As a result of the Court’s decision, trademark owners can demand (if certain conditions are met) that parallel importers attach Finnish and Swedish labels on the imported foreign original packages instead of reboxing the products into completely new outer packages. When original packages are relabelled, text in a foreign language may remain visible.

In the relabelling process, the anti-tampering devices of the original outer package must be broken so that the inner packaging can be labelled according to the regulations by The Finnish Medicines Agency Fimea, and the foreign package leaflet replaced with a Finnish and Swedish package leaflet. Finally, the outer package is resealed and relabelled with Finnish and Swedish labels approved by Fimea. The unique identifier of the original package (2D code and its human readable format) is replaced with a new one.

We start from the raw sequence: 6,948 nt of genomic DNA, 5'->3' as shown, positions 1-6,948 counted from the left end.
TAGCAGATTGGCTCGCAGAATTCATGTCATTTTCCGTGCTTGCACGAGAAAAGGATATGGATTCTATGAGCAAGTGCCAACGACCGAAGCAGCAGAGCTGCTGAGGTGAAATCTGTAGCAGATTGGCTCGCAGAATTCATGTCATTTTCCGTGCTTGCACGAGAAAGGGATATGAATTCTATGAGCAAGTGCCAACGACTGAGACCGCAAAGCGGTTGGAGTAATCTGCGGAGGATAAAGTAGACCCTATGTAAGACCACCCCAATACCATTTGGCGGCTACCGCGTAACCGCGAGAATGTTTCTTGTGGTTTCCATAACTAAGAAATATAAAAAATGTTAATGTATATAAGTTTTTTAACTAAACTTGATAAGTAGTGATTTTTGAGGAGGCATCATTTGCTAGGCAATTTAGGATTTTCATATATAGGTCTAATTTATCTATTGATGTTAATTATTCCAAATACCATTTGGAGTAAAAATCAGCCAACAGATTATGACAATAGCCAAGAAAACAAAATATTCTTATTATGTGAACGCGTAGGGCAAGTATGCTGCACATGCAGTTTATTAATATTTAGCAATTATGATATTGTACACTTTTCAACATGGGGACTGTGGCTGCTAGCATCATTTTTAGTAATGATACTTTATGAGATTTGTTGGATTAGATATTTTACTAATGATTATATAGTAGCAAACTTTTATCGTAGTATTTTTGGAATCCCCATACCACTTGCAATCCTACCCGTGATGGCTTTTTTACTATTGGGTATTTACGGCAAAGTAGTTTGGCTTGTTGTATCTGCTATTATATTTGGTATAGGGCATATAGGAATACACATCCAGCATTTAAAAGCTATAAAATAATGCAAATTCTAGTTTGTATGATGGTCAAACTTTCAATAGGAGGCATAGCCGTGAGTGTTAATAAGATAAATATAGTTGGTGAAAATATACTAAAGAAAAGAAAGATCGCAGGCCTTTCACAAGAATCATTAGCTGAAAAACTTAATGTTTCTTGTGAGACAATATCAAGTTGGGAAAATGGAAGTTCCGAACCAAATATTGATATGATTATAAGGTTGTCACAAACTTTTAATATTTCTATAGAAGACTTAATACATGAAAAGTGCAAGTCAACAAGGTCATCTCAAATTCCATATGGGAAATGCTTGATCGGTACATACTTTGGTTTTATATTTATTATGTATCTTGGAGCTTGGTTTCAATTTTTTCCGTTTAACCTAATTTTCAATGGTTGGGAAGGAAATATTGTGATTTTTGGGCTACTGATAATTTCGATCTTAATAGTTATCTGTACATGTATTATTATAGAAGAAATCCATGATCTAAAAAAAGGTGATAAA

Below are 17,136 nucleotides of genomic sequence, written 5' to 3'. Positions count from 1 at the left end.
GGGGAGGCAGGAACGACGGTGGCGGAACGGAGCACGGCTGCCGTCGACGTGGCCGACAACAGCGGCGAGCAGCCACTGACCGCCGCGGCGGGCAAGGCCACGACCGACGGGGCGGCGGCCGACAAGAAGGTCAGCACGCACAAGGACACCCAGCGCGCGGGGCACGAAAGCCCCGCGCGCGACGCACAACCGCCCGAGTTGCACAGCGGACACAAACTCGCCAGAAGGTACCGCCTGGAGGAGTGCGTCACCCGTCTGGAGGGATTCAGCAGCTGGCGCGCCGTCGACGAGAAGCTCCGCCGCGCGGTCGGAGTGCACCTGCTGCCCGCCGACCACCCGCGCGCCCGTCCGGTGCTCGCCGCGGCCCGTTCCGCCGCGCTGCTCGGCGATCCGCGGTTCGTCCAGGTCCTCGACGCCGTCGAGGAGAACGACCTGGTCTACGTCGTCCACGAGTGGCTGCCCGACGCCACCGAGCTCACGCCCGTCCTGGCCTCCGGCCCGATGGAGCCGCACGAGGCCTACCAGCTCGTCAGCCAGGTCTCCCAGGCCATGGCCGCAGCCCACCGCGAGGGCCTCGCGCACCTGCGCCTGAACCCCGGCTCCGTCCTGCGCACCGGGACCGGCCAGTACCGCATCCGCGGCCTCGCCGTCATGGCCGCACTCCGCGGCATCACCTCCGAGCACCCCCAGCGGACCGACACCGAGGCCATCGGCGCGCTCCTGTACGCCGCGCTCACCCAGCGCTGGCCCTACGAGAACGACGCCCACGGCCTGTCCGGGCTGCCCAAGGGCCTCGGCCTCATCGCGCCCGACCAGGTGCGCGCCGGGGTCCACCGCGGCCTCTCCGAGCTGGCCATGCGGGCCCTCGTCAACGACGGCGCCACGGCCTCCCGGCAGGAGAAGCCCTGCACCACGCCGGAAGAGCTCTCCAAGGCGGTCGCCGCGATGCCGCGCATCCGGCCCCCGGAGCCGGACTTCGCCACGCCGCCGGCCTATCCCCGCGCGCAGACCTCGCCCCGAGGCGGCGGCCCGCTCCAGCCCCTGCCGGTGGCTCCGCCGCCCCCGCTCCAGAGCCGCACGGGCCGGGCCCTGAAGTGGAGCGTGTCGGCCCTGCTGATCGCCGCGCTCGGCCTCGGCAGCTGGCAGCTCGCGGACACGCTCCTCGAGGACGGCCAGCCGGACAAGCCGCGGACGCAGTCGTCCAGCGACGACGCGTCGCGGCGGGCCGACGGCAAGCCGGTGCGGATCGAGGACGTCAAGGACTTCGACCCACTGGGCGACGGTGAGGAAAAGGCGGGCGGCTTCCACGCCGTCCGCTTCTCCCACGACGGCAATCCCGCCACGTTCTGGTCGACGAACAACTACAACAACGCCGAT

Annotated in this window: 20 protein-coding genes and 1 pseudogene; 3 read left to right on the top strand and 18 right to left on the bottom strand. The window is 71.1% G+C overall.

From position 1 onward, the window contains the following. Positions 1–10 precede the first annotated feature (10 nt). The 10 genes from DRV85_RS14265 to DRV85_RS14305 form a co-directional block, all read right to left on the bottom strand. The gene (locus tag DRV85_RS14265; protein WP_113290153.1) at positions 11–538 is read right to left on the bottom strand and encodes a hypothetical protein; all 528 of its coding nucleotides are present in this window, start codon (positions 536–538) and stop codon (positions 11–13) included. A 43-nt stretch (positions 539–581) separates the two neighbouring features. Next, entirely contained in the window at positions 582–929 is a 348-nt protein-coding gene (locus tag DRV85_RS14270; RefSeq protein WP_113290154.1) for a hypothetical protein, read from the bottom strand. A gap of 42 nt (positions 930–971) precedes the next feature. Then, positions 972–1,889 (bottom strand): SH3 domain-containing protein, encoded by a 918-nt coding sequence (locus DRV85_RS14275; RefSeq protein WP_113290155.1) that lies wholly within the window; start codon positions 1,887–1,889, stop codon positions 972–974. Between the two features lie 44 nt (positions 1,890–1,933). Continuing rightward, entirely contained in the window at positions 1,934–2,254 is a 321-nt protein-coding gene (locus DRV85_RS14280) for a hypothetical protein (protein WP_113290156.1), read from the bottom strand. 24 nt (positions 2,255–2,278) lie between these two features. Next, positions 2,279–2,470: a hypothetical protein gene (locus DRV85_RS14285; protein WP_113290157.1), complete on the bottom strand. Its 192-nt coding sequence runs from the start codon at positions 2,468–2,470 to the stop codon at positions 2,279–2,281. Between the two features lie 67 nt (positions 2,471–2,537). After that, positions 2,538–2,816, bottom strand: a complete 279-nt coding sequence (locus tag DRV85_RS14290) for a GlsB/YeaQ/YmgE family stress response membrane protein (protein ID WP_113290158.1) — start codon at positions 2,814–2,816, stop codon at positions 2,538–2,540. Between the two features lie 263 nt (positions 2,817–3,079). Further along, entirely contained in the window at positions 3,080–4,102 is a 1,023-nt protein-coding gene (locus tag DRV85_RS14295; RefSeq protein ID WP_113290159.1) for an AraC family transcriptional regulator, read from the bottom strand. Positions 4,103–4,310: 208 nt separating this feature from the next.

The reference on the outer package to the repackager provides information about the origin of possible traces of opening of the package. This reference, together with the anti-tampering devices and the new unique identifier, makes it possible to verify the authenticity of the package in the pharmacy, despite the presence of possible traces of opening.

Relabelling of the original outer package is used in the Finnish market where applicable. Therefore, there are two methods of repackaging parallel imported and distributed products that are used in parallel: reboxing into a completely new outer package, and relabelling the original outer package using Finnish and Swedish labels.


What is an original pharmaceutical product?

A pharmaceutical product first brought to the market by the developer of the active pharmaceutical ingredient or by a party it has granted manufacturing rights.

What are generic pharmaceutical products?